How To Keep Chickens Off The Porch: Simple Solutions That Work

If you have backyard chickens and let them free-roam, you might find that they come onto your porch. This can be a problem for a number of reasons. If your porch is made of wood, the chickens may scratch and peck at the wood, and this could damage it. They will also leave droppings, which may be difficult to remove.

Ways You Can Prevent Access To Your Porch

There are numerous things that you can do to prevent access to your porch. These will make it difficult for your hens to get onto the porch and limit them to areas where they are allowed to roam freely around.

Install Physical Barriers

Physical barriers such as fencing or netting can help to keep your chickens off the porch. Many older farmhouses often have a fence that surrounds the house. This was particularly important when farmers had different types of animals that were allowed to free-range, including chickens, cows, and horses.

While this might not be the perfect solution for everyone, it can be helpful in many situations. If you think that a full fence might be required, make sure that it’s at least 5 feet high because even hens with their wings clipped can still get over a lower fence if they’re determined to get on your porch.

Alternatively, you might want something like a post and rail fence that you cover with chicken wire or wire cloth. This can be a highly effective way to keep your chickens out of your living spaces.

Some backyard chicken owners have also found that tying a yellow ribbon around the perimeter of the fenced area, even if the fence is short, can be a good visual deterrent. 

To go even further, you can string an electric wire around the perimeter fence. Once your chickens get a jolt from the low-voltage wire, they’re unlikely to want to cross the barrier again. Just make sure that you let everyone else know that the fence has been electrified to avoid any unpleasant shocks.

Train Your Chickens To Avoid The Porch

Many people have had success with using motion-activated sprinklers to keep chickens off their porches. This type of system can be quite an effective way to train your hens to avoid the porch area because as they approach, the motion sensor sets off the sprinklers.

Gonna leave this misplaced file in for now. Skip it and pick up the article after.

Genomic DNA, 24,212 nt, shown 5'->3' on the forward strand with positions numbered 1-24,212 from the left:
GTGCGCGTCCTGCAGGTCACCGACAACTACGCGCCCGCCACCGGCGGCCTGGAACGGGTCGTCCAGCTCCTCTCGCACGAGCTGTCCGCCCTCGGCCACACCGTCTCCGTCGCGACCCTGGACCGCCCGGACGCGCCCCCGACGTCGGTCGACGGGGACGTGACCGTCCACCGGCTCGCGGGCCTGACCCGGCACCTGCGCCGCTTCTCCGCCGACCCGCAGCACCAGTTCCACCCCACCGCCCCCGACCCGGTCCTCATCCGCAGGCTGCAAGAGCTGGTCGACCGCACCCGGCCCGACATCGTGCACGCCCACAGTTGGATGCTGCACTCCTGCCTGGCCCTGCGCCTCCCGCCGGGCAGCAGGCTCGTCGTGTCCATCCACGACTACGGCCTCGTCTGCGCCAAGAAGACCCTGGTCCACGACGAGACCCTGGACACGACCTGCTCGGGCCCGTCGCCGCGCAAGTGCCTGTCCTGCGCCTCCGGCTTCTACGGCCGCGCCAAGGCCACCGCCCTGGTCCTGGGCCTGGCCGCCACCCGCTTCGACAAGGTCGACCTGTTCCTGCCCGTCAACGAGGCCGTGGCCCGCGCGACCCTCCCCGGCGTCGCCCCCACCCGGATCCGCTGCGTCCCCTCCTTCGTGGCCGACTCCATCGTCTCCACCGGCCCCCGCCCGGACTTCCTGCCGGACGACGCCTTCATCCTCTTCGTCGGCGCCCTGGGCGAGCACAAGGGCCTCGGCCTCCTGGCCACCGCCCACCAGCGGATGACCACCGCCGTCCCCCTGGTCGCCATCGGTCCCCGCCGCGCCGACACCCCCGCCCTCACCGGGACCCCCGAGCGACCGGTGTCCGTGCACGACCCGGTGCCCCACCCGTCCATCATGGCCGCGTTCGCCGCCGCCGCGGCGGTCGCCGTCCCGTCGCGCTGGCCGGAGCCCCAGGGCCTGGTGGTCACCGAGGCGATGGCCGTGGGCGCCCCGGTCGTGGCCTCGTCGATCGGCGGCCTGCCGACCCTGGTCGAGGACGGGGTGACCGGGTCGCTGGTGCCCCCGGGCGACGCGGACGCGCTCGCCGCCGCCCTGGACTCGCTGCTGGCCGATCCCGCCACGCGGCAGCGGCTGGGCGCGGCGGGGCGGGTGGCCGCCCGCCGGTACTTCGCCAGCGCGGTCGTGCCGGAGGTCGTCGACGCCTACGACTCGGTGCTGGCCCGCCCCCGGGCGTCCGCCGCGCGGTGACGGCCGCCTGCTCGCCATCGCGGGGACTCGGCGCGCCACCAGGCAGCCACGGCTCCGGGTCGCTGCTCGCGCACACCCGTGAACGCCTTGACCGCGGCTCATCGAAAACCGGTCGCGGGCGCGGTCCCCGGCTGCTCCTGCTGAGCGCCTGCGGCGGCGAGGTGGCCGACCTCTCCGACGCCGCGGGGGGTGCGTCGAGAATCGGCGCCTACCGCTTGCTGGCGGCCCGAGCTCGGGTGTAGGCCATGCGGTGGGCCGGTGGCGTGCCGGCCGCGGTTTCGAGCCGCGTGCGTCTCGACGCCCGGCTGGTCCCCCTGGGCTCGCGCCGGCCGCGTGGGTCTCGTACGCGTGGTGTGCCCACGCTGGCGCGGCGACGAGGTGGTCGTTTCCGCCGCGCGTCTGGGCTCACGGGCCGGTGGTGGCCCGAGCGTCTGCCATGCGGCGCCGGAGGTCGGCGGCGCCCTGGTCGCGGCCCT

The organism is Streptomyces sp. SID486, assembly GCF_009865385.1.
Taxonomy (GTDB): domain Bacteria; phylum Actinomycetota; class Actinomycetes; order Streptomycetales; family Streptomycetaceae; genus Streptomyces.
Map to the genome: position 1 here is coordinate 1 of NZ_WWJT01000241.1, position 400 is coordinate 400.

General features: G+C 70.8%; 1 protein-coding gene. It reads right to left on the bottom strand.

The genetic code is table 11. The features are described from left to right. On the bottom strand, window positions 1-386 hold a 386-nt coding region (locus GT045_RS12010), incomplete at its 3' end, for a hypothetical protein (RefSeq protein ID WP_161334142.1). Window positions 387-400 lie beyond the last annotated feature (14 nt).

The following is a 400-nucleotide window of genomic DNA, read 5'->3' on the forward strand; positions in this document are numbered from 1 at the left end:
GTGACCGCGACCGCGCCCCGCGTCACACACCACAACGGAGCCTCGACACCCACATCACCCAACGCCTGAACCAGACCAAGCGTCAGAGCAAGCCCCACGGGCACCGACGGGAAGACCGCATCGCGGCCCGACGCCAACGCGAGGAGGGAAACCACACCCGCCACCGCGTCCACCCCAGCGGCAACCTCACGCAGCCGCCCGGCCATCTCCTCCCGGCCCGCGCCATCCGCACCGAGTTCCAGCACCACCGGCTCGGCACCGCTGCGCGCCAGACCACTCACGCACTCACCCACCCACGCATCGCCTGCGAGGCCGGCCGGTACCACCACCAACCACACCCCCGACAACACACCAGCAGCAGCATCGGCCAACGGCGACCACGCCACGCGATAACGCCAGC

You can place the sprinklers around the perimeter of your porch or at the bottom of the steps leading up to the porch. The only disadvantage to this system is that the sprinklers will also be set off by both people and other animals that want to step onto the porch.

However, once your chickens are trained to stay off the porch, you can start to deactivate the sprinklers so that they don’t become a problem.

If you don’t want to install motion-activated sprinklers, there are other ways to train your chickens, but these are more hands-on and require diligence and patience. For example, you can have a hose nearby, and every time you see a chicken trying to get on the porch, you spray it with water.

Or, you could just simply yell at them, waving your arms at the same time or even waving a brightly colored cloth to scare them away. Make sure you use a firm command like “Get off” every time you do this.

Use Deterrents To Keep Chickens Off The Porch

There are many ways that you can make the porch unattractive to your hens so that they won’t want to come onto it. Firstly, make sure that you remove potential food sources and always keep your porch spotlessly clean.

You also want to remove possible water sources that the hens might be attracted to. This includes water bowls for your pets and saucers filled with water under your pot plants. Even a leaky faucet can be attractive to your chickens on a hot day. Here are some other things you can do.

Install Some Fake Predators

These are the same type of things that you might use around your fruit trees to keep birds away. They include things like fake owls, hawks, and snakes. You can place some of these around the perimeter of your porch or on the steps.

But remember that chickens are quite smart and will quickly work out that your fake decoys are not real. For this reason, you want to move them around often to try and fool your hens. Some of these fake decoys are also available with mechanical movements and sounds.